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Washington State RepresentativeEileen Cody
Tenacious. Pragmatic. Undaunted. A bulldog on value.
These are just a handful of the ways people in Washington State explain Rep. Eileen Cody’s spectacular success at health care reform. After more than 28 years in the state legislature — including 24 as chair of the House of Representatives’ health care and wellness committee — Cody, who retired this month, has racked up legislative accomplishments that Democratic lawmakers in other states only dream of.
She brought forth a public option plan that offers standardized health benefits with low deductibles and predictable cost sharing to people buying insurance on the state’s health insurance exchange. The program, known as Cascade Care, sidesteps the challenge of creating a state-administered health plan. Instead, it requires hospitals that participate in the Medicaid program to accept capped rates from participating private insurers, a move designed to generate savings for consumers.
Cody also helped launch the WA Cares Fund, a first-of-its-kind program that will enable Washington residents to buy long-term care benefits at more affordable prices. Beginning in 2026, people who have paid into the system will have a wide array of benefits aimed at helping them age in place, including personal care services, adaptive equipment, and dementia supports.
Throughout her tenure, Cody has leaned on her experience as a neuro-rehabilitation nurse to anticipate issues that later became hot-button national concerns, including the high costs of insulin, surprise medical bills, and nurse staffing ratios. For each of these challenges, Cody crafted legislation that often became a model for other states.
“Members of my caucus considered her an evil genius,” says former Washington State Rep. Bill Hinkle, a Republican from eastern Washington who served beside her on the House Health Care and Wellness Committee from 2005 to 2012. Even when Hinkle was on the losing side as he went toe-to-toe with Cody, often on public health issues, he came away with a profound respect for her. “She was one of the smartest and hardest-working legislators I ever worked with,” he says.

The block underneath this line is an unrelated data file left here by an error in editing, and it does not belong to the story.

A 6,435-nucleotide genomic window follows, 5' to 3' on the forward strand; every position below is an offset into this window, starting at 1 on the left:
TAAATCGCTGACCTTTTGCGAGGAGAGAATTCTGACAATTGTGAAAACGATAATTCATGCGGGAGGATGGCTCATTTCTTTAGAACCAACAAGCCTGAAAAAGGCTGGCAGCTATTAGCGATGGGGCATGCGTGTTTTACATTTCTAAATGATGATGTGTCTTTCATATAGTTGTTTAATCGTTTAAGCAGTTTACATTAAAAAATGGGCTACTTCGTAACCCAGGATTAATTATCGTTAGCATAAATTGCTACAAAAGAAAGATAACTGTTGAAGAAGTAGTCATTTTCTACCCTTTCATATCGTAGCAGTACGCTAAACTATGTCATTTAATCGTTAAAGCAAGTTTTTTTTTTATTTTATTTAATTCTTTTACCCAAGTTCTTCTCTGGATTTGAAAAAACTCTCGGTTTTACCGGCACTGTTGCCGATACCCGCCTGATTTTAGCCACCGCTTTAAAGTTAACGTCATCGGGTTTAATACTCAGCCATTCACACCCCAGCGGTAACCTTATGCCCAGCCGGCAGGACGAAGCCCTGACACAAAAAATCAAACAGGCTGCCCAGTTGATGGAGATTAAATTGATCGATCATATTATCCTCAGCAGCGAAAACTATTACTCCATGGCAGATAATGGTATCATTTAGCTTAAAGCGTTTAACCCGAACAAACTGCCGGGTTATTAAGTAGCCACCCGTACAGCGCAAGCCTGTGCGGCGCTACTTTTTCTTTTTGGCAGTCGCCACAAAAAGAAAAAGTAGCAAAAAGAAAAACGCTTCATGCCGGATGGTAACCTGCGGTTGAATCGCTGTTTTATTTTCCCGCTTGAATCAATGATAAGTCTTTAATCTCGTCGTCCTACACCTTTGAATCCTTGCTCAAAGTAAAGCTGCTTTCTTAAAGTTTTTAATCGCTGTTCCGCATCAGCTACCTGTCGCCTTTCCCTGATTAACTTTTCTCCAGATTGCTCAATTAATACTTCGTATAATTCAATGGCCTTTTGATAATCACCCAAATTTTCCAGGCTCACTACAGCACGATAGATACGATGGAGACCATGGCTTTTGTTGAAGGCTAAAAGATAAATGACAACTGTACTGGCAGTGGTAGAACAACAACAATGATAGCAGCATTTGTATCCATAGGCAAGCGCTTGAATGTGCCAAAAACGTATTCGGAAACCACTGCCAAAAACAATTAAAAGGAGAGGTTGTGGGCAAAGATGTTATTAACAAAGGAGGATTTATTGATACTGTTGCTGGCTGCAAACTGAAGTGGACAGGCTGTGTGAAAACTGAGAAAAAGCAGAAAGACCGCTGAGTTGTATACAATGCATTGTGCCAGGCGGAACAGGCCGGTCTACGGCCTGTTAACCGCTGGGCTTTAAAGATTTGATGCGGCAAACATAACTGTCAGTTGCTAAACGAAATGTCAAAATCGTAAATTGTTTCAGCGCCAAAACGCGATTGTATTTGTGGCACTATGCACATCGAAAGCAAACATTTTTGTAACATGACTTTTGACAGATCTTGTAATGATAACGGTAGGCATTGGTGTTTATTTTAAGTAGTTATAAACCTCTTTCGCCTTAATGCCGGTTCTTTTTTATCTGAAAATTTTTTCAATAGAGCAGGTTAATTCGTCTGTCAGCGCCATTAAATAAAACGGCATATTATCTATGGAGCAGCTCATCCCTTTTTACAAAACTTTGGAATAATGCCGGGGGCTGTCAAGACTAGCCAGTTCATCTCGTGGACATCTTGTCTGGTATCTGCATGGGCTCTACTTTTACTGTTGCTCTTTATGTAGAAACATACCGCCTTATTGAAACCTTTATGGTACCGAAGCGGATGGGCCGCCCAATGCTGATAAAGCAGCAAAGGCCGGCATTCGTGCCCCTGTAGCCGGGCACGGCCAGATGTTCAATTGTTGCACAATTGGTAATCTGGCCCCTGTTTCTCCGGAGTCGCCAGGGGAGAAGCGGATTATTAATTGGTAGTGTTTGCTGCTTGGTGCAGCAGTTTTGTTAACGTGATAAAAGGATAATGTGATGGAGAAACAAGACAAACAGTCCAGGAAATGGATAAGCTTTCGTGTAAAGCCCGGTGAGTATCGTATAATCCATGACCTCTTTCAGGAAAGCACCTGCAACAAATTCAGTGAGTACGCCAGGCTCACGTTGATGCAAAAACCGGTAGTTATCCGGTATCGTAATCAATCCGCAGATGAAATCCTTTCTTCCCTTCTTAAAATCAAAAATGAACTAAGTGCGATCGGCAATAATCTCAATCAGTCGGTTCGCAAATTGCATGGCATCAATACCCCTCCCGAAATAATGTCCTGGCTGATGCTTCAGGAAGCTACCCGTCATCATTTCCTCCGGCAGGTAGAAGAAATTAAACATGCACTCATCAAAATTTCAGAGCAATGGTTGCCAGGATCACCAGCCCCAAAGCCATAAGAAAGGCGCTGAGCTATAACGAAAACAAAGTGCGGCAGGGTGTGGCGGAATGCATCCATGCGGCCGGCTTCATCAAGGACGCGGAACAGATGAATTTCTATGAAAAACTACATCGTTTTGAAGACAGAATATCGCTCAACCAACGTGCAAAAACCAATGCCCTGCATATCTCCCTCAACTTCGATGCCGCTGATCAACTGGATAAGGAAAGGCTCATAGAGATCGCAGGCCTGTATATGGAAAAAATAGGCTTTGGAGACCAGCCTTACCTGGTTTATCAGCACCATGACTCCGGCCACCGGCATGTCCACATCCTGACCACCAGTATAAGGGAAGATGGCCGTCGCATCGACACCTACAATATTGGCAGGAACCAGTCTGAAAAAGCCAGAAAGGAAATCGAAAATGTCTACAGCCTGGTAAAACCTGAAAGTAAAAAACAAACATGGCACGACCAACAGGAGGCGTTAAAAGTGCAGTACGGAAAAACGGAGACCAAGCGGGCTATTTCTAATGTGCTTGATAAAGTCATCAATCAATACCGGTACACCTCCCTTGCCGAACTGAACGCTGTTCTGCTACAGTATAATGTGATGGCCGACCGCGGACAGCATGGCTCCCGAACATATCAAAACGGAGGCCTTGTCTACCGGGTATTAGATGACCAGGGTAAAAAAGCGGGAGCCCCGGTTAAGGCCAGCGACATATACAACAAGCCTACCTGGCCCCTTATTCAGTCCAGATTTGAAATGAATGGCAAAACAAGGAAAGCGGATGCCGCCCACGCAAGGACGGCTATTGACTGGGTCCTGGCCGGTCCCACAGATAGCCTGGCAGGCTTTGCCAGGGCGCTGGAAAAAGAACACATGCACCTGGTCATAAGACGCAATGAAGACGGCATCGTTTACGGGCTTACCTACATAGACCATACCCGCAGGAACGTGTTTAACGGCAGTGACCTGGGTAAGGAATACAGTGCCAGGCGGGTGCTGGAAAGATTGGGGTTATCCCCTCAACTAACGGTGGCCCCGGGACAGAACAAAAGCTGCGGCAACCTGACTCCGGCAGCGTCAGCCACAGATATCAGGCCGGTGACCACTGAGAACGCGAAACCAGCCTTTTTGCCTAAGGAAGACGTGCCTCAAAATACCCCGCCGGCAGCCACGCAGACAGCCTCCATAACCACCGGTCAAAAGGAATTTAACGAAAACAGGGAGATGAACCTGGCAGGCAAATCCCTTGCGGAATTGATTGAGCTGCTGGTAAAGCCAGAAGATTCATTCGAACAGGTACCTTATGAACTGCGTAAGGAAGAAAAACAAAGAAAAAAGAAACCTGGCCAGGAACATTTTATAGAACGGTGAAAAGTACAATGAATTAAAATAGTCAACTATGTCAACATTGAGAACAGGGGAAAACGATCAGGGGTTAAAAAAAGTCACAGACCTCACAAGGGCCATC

In January, Cody retired from the legislature. Her legislative prowess offers lessons for the next generation of legislators, who will be tasked with reining in health care spending while broadening access to high-value care.
Cody joined the state legislature in 1994. It was a crucible moment in Washington State politics that shaped her strategy for years to follow. The Democratic caucus had just shrunk significantly, which many attributed to an ambitious but ultimately unpopular set of health reforms passed the year before. The loss of 24 seats (from a high of 62) created a leadership void in the party, as Democrats who remained in office watched as Republicans dismantled pieces of the state health reform law, including mandates that employers cover half the cost of premiums for employees and offer a minimum package of medical benefits.
Watching this impressed upon Cody the importance of insulating new policy from changes in parties or administrations. When it came time to create a health insurance exchange as part of the Affordable Care Act, she agreed to managing it through a public–private partnership led by a bipartisan board. “We have some pretty conservative people on the exchange’s board who supported the idea and wanted it to succeed because it wasn’t a state agency,” Cody says.
Cody’s ability to cultivate relationships with Republicans was not purely transactional. She built friendships that lasted long after people left office.
Cody is also known for her work ethic and deep knowledge of health care. She grew up on a corn and soybean farm in Iowa and has an appreciation of the issues conservatives in rural communities in eastern Washington face. She also invests time needed to understand the complexities of health care. “Some legislators just get up and emote. That’s not Eileen,” says Vermont State Senator Jane Kitchel, a Democrat who met Cody through Milbank Memorial Fund’s Reforming States Group, which brought together legislators from across the country to trade ideas about health reform. “She really studies the issues — whether it’s access, cost, utilization, or the growth of pharmaceutical costs.”